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Comfort is not a commodity

Don’t treat it as such…

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Aside from the fact that they are all used in hydronic heating systems, what do the following items have in common?

  • PEX tubing;
  • 3/4-inch copper elbows;
  • Boilers; and
  • Ball valves.

The answer is they are all commodities in the North American hydronics market. There are dozens of choices for all of these items from a wide variety of manufacturers. You can buy all of them at traditional wholesalers, “big box” stores or online. Price is often the major determinant of which brands sell the most. The majority of your clients don’t know enough to specify which brands of these commodities they want in their system. Most don’t care. Instead, they trust you to make the right selection. After all — you’re the professional.

Which of the following would you also label as “commodities?”

  • Ford Focus;
  • BMW M850i Coupe;
  • Plymouth Voyager minivan; or
  • Ford F-350 6.7L PowerStroke.

I suspect many of you probably consider the Ford Focus and the Plymouth Voyager as the “commodity” vehicles in this list. But wait: Aren’t all four of the vehicles listed above available from hundreds of dealerships? Can’t they all get you from point A to point B? Aren’t they all capable of easily exceeding speed limits? Don’t they all have heating, cooling, power windows, anti-lock brakes and radios? So, in some sense, aren’t they all commodities?

But why would someone pay upwards of $100,000 for the BMW, and not much less for a fully loaded F-350, when, for about 1/4 of the price, they could get the Ford Focus, and still drive to and from where they need to be? Why would anyone pay so much more when all the basic functions can be had for far less?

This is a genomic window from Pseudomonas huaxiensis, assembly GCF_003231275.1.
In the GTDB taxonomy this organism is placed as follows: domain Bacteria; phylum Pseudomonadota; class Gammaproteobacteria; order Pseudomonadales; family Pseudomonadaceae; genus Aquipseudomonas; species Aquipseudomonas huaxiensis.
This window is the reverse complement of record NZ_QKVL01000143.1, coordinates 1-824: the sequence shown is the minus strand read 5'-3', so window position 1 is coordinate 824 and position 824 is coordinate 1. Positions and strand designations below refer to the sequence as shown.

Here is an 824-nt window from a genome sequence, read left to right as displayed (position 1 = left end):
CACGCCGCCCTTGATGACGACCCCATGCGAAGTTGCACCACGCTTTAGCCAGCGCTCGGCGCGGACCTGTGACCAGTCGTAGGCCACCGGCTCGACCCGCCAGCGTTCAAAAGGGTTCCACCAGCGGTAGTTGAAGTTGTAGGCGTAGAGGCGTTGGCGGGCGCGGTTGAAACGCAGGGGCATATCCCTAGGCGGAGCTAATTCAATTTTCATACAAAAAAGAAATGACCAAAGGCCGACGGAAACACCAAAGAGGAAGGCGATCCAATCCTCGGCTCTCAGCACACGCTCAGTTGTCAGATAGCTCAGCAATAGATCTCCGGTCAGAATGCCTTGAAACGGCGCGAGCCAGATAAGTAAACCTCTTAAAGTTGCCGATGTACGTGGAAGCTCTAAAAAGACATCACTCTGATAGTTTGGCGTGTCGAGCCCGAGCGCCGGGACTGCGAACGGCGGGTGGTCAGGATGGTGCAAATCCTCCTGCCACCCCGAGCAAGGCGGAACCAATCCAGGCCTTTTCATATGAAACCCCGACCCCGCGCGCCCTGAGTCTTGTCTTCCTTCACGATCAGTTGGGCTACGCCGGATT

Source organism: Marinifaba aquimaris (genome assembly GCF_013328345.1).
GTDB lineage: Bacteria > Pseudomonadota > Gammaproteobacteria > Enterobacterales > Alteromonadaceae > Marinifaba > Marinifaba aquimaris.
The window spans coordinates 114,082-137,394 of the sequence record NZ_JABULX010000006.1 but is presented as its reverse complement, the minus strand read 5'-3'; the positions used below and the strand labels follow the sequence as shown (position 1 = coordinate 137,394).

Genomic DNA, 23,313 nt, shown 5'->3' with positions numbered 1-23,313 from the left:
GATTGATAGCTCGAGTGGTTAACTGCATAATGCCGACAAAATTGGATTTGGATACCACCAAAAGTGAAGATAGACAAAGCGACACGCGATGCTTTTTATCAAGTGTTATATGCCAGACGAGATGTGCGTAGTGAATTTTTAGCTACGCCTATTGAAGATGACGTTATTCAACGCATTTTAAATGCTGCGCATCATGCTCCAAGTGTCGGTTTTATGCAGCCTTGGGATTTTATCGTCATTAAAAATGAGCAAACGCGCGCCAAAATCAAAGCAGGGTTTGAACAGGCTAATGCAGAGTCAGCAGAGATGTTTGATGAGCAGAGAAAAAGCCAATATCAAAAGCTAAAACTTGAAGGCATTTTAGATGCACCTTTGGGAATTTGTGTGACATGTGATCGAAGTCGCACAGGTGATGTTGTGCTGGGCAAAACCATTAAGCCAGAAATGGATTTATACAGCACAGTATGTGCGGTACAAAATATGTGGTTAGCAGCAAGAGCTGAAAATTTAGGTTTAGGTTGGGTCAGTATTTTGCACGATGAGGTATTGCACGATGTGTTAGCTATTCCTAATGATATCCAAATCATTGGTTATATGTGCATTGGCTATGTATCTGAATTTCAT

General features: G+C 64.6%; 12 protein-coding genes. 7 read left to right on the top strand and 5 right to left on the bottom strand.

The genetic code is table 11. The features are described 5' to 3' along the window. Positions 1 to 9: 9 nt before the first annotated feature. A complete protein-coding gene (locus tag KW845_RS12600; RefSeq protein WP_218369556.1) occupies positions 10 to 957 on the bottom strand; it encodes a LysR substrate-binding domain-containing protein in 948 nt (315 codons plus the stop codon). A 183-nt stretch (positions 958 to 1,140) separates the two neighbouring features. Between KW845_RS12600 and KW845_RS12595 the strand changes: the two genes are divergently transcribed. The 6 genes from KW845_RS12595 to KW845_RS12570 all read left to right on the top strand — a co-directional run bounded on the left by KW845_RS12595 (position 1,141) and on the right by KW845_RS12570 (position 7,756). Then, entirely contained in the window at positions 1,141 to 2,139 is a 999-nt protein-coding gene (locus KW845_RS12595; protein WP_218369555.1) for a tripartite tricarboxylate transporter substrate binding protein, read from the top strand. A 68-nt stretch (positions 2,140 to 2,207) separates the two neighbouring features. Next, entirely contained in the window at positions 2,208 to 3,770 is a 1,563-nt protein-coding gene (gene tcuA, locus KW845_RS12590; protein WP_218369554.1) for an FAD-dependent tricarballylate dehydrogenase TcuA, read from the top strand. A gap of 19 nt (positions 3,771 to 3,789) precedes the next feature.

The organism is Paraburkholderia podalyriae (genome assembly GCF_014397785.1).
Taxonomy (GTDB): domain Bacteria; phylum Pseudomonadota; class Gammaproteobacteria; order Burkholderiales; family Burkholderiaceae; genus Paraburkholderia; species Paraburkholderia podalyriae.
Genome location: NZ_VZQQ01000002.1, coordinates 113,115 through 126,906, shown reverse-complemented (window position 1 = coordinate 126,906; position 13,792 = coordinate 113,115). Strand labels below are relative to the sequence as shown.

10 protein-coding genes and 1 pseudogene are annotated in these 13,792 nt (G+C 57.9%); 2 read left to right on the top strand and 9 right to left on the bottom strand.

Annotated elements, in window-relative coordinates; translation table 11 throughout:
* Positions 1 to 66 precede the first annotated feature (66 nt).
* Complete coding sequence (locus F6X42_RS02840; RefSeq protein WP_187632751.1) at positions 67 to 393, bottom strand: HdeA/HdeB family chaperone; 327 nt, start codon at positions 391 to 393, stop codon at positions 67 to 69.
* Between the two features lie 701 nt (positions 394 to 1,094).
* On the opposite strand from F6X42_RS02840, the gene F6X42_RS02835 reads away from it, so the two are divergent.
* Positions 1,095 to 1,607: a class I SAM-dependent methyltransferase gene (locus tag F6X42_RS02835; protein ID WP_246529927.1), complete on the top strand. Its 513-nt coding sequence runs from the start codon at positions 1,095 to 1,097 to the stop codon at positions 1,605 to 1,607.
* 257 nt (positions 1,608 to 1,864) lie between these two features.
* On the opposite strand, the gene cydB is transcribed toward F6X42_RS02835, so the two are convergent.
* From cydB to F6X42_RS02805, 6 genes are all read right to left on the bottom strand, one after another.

The potential answers span quite a range: Luxury interiors, superior performance (the BMW does 0-60 mph in 3.5 seconds), heated seats, huge touchscreen panels, Apple CarPlay, Bluetooth… and perhaps even superior ride comfort.

Surely it’s no surprise that there’s a huge spectrum of features and associated prices when it comes to purchasing automobiles.

Acceptable vs awesome

If only more people could translate this discernment when it comes to home comfort systems.

A basic 20-year-old furnace connected to an adequate ducting system can keep the thermostat in a typical house satisfied. In most cases, it can do this even when the air temperature at the ceiling is 20° F higher than at the floor. Even when the sound of air whistling through registers requires the volume on the 75-inch flat screen TV to being cranked up. And even when a photo of what has accumulated inside the ducting would quickly spoil most peoples’ appetite.

Most Americans apathetically accept what their heating and cooling system does or doesn’t do. During winter, they cope by wearing “hoody footies,” or buying room humidifiers, electric space heaters and Wi-Fi thermostats that promise to reduce their fuel consumption (which they do by reducing indoor temperatures and further degrading already marginal comfort).

Superior comfort has been — and continues to be — the principle reason that informed and discerning owners choose hydronic systems.

In recent years, I’ve watched the market for those “little white boxes on the wall” (A.K.A. ductless mini-splits) increase exponentially. Walk the floor at the AHR Expo and you’ll see dozens of offerings for these systems. Surf the web and you’ll find many government-funded incentive programs for installing these systems. Listen to the radio in the morning and you’ll hear advertisements touting the “free” money offered by these government incentive programs, and that most of your neighbors qualify for that free money. Ask a contractor if they would rather attempt to unravel an existing heating system that’s been buggered up by various contractors over several decades, or just abandon that system and drill a few 3-inch holes through the exterior wall for refrigerant tubes to connect the little white boxes to the mothership outside.